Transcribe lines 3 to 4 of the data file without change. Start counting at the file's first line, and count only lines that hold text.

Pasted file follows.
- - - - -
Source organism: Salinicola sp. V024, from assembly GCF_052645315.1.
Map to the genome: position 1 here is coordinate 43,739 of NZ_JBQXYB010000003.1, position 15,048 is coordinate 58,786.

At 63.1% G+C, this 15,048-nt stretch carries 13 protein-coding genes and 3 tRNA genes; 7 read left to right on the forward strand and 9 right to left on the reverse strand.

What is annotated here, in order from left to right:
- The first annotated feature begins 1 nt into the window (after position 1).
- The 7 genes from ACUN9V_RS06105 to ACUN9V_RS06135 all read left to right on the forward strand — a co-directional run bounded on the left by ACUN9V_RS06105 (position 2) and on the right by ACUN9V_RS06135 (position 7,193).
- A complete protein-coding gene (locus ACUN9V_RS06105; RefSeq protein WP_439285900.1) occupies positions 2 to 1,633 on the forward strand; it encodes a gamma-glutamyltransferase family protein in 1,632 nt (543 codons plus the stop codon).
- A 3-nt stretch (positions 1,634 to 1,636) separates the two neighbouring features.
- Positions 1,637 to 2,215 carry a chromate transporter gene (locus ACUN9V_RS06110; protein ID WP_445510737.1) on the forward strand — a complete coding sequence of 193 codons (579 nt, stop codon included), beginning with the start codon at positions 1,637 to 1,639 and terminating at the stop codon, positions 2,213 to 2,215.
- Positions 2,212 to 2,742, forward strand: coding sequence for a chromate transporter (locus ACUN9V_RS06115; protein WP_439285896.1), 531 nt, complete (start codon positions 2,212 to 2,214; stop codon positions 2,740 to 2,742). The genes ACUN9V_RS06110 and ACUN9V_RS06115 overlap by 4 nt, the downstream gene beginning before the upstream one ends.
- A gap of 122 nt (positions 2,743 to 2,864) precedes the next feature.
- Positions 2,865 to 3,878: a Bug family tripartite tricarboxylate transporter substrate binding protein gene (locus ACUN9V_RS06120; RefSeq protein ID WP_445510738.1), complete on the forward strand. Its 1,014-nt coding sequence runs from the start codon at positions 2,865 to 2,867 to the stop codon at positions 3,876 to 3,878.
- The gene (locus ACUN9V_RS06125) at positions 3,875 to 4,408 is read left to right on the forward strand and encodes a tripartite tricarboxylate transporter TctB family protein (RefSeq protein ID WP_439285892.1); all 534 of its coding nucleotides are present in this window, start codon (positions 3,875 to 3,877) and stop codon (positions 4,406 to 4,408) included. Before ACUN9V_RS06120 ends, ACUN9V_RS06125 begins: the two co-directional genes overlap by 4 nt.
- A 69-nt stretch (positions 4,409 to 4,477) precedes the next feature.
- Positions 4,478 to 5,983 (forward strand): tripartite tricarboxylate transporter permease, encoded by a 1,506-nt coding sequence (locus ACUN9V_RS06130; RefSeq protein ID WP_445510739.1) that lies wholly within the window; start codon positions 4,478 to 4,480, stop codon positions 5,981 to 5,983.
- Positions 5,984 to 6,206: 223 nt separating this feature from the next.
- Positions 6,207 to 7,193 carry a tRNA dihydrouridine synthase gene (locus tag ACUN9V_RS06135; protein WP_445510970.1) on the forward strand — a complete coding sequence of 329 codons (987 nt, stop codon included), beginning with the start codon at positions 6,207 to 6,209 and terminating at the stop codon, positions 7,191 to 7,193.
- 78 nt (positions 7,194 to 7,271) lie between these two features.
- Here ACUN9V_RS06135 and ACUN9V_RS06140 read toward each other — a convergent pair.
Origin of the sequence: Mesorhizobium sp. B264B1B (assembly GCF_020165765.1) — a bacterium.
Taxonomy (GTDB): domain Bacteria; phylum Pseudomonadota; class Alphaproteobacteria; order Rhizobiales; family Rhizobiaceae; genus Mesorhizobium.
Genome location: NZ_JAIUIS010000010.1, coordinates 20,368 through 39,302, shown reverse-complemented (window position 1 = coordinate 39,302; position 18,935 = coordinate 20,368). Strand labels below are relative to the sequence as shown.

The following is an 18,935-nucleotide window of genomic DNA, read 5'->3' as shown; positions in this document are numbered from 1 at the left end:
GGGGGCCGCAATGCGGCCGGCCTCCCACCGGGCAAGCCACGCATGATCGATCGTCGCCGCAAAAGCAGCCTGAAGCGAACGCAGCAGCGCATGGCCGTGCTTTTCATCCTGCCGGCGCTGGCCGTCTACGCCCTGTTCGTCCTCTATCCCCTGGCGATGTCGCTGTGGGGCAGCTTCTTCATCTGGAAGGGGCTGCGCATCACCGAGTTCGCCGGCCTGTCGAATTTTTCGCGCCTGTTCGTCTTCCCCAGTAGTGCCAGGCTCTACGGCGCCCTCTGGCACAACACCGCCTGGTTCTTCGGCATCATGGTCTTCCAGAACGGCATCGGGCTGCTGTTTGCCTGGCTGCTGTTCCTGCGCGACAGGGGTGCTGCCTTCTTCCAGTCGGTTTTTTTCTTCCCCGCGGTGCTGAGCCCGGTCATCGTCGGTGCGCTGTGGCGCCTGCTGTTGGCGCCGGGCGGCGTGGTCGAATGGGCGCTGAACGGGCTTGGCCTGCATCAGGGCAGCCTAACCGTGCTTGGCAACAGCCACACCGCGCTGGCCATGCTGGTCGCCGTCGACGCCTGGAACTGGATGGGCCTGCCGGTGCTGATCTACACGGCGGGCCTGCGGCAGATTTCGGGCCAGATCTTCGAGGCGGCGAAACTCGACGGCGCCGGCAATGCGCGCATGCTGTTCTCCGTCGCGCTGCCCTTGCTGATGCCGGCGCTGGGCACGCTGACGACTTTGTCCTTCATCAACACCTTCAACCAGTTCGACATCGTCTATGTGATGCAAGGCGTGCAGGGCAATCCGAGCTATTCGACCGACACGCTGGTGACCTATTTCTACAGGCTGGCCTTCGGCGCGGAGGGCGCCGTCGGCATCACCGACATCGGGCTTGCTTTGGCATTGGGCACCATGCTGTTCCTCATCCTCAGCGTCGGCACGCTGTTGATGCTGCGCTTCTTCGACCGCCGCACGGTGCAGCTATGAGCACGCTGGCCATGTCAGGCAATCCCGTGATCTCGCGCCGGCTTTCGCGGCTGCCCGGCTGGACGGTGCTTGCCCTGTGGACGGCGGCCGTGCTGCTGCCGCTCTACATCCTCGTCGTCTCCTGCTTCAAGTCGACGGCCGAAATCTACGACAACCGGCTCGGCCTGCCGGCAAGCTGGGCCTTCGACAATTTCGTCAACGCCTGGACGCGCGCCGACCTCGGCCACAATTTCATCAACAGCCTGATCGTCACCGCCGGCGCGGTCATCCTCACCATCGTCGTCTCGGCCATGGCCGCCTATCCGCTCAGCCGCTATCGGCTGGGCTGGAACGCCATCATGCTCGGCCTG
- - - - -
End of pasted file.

At 63.1% G+C, this 15,048-nt stretch carries 13 protein-coding genes and 3 tRNA genes; 7 read left to right on the forward strand and 9 right to left on the reverse strand.

What is annotated here, in order from left to right: